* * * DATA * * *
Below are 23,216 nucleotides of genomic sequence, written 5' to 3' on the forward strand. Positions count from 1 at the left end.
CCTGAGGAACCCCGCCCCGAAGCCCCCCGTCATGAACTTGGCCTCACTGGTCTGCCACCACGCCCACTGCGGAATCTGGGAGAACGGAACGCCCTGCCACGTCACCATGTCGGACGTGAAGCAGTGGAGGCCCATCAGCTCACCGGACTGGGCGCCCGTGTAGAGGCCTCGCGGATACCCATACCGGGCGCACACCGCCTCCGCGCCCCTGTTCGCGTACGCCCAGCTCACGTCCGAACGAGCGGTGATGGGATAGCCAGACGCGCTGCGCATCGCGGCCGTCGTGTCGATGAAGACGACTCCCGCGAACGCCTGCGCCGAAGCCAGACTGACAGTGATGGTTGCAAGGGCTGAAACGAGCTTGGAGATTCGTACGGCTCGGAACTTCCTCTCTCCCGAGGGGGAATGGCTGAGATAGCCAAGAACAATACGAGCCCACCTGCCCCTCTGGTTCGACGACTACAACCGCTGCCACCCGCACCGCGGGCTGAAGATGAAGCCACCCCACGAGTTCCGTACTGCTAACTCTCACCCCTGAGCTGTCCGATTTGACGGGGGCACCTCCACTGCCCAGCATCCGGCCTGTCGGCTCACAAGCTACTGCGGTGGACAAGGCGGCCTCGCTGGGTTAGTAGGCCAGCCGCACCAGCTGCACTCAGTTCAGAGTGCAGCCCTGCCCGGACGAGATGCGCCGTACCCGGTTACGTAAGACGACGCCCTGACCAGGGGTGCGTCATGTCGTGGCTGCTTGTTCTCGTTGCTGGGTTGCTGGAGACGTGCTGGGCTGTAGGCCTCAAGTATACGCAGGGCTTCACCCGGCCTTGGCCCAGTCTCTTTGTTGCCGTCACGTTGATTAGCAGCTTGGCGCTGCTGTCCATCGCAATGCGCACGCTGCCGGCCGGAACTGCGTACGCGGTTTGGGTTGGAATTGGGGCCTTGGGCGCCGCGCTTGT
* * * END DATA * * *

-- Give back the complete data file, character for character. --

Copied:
Below are 23,216 nucleotides of genomic sequence, written 5' to 3' on the forward strand. Positions count from 1 at the left end.
CCTGAGGAACCCCGCCCCGAAGCCCCCCGTCATGAACTTGGCCTCACTGGTCTGCCACCACGCCCACTGCGGAATCTGGGAGAACGGAACGCCCTGCCACGTCACCATGTCGGACGTGAAGCAGTGGAGGCCCATCAGCTCACCGGACTGGGCGCCCGTGTAGAGGCCTCGCGGATACCCATACCGGGCGCACACCGCCTCCGCGCCCCTGTTCGCGTACGCCCAGCTCACGTCCGAACGAGCGGTGATGGGATAGCCAGACGCGCTGCGCATCGCGGCCGTCGTGTCGATGAAGACGACTCCCGCGAACGCCTGCGCCGAAGCCAGACTGACAGTGATGGTTGCAAGGGCTGAAACGAGCTTGGAGATTCGTACGGCTCGGAACTTCCTCTCTCCCGAGGGGGAATGGCTGAGATAGCCAAGAACAATACGAGCCCACCTGCCCCTCTGGTTCGACGACTACAACCGCTGCCACCCGCACCGCGGGCTGAAGATGAAGCCACCCCACGAGTTCCGTACTGCTAACTCTCACCCCTGAGCTGTCCGATTTGACGGGGGCACCTCCACTGCCCAGCATCCGGCCTGTCGGCTCACAAGCTACTGCGGTGGACAAGGCGGCCTCGCTGGGTTAGTAGGCCAGCCGCACCAGCTGCACTCAGTTCAGAGTGCAGCCCTGCCCGGACGAGATGCGCCGTACCCGGTTACGTAAGACGACGCCCTGACCAGGGGTGCGTCATGTCGTGGCTGCTTGTTCTCGTTGCTGGGTTGCTGGAGACGTGCTGGGCTGTAGGCCTCAAGTATACGCAGGGCTTCACCCGGCCTTGGCCCAGTCTCTTTGTTGCCGTCACGTTGATTAGCAGCTTGGCGCTGCTGTCCATCGCAATGCGCACGCTGCCGGCCGGAACTGCGTACGCGGTTTGGGTTGGAATTGGGGCCTTGGGCGCCGCGCTTGT